Indeed, the positive effects of the televising and reporting of India’s cricket tour of Pakistan in 2004 helped dissolve hostility and tension by revealing to both populations, in real time, real people and real emotions (especially those displayed by young spectators of both nationalities painting their faces in the colours of both national flags). The ghosts of Kargil seemed to have been buried by the cricket tour of 2003-04.


India-Pak Hostilities Shouldn't Turn Cricket into Proxy War

The brief flowering was yet again short-lived, brutally stopped in its tracks by the terrorist attacks on Mumbai in November 2008 by killers sent from Pakistan – recruited, trained, equipped, financed and directed from across the border. Cricket between us since then only happens in international ICC tournaments like this one.

And yet the tendency to see India-Pakistan matches as warfare by proxy is unfortunate.

Cricket is a sport; as I have long argued, a cricket team and its players may represent a country – they do not symbolise it.

To ask cricket, or for that matter any other sport or cultural tradition, to bear a larger burden than other national endeavours is palpably unfair.

This match revealed once again that cricket can serve as a reminder of all that Indians and Pakistanis have in common — language, cuisine, music, clothes, tastes in entertainment, and most markers of culture, including sporting passions.


T-20 Match in Dubai Should Serve As a Reminder

Cricket underscores the common cultural mosaic that brings us together – one that transcends geopolitical differences. This cultural foundation both predates and precedes our political antipathy. It is what connects our diasporas and why they find each other’s company comforting in strange lands when they first emigrate – visibly so in Dubai, which today can be considered the best city of Undivided India.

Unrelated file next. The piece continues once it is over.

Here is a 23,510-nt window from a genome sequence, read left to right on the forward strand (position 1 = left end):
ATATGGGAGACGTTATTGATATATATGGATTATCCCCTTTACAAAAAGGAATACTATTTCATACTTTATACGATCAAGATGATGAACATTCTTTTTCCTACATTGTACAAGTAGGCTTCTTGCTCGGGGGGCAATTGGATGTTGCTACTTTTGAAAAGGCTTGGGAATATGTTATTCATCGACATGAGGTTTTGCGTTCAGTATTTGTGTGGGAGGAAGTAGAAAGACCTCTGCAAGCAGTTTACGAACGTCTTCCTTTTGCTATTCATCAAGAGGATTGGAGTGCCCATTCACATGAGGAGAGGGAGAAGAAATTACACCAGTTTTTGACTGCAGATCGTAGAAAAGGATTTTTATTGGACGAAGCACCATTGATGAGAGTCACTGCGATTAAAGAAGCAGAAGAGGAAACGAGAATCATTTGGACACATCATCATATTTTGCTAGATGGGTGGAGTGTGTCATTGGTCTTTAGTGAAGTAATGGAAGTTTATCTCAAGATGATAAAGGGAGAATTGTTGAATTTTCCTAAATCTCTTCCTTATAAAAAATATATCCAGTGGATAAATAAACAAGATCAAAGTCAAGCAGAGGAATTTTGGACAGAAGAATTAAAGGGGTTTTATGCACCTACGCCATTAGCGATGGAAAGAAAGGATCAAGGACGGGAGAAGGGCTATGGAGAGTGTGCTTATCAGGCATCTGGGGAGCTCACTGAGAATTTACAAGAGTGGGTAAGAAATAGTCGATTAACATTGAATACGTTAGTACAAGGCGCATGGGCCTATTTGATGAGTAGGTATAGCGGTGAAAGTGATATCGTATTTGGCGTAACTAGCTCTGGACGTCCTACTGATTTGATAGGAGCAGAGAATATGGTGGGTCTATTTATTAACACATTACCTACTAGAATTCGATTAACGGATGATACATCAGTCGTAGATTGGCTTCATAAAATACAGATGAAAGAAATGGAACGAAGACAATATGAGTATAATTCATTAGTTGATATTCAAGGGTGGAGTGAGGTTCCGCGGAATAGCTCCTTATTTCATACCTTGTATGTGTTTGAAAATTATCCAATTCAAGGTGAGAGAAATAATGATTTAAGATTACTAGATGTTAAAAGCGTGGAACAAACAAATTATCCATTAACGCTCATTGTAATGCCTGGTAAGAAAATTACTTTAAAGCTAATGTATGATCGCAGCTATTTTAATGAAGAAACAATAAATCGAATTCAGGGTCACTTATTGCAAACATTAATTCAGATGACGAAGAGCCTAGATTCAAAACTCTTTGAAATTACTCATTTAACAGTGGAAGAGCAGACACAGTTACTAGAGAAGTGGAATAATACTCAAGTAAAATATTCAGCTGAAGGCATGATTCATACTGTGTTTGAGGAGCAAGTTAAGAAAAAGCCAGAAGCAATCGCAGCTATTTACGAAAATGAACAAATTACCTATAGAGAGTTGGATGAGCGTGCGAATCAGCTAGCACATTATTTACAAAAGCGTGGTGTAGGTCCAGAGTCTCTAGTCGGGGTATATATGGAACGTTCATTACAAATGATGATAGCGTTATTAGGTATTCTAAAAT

Cricket confirms that there is more that unites us than divides us. But though it can be an instrument for diplomacy, cricket is not an alternative to it. We live in an environment where even suggesting that a Pakistani victory deserves congratulation would be treated by some as 'toxic' or decried as anti-national by the ranting TV anchors.

The hatred directed at Mohammed Shami on social media for his expensive bowling, and the charge that as a Muslim he had played badly to facilitate a Pakistani win, is a contemptible reflection of the toxicity of communal polarisation in India these days. It must be condemned.

Yet, Dubai on Sunday confirmed that healthy sporting competition can be part of a healthy overall relationship; cricket matches between the two countries, followed with good-natured partisanship rather than religiously-inspired passion, could still be the centrepiece of a new era of good relations – when geopolitics makes them possible. Till then, sportsmanship is all we have.

(Dr Shashi Tharoor is a third-term MP for Thiruvananthapuram and award-winning author of 22 books, most recently ‘The Battle of Belonging’(Aleph). He tweets @ShashiTharoor. This is an opinion piece, and the views expressed are the author’s own. The Quint neither endorses nor is responsible for them.)

(At The Quint, we are answerable only to our audience. Play an active role in shaping our journalism by becoming a member. Because the truth is worth it.)

Read Latest News and Breaking News at The Quint, browse for more from opinion

Speaking truth to power requires allies like you.
Become a Member
3 months
12 months
12 months
Check Member Benefits
Read More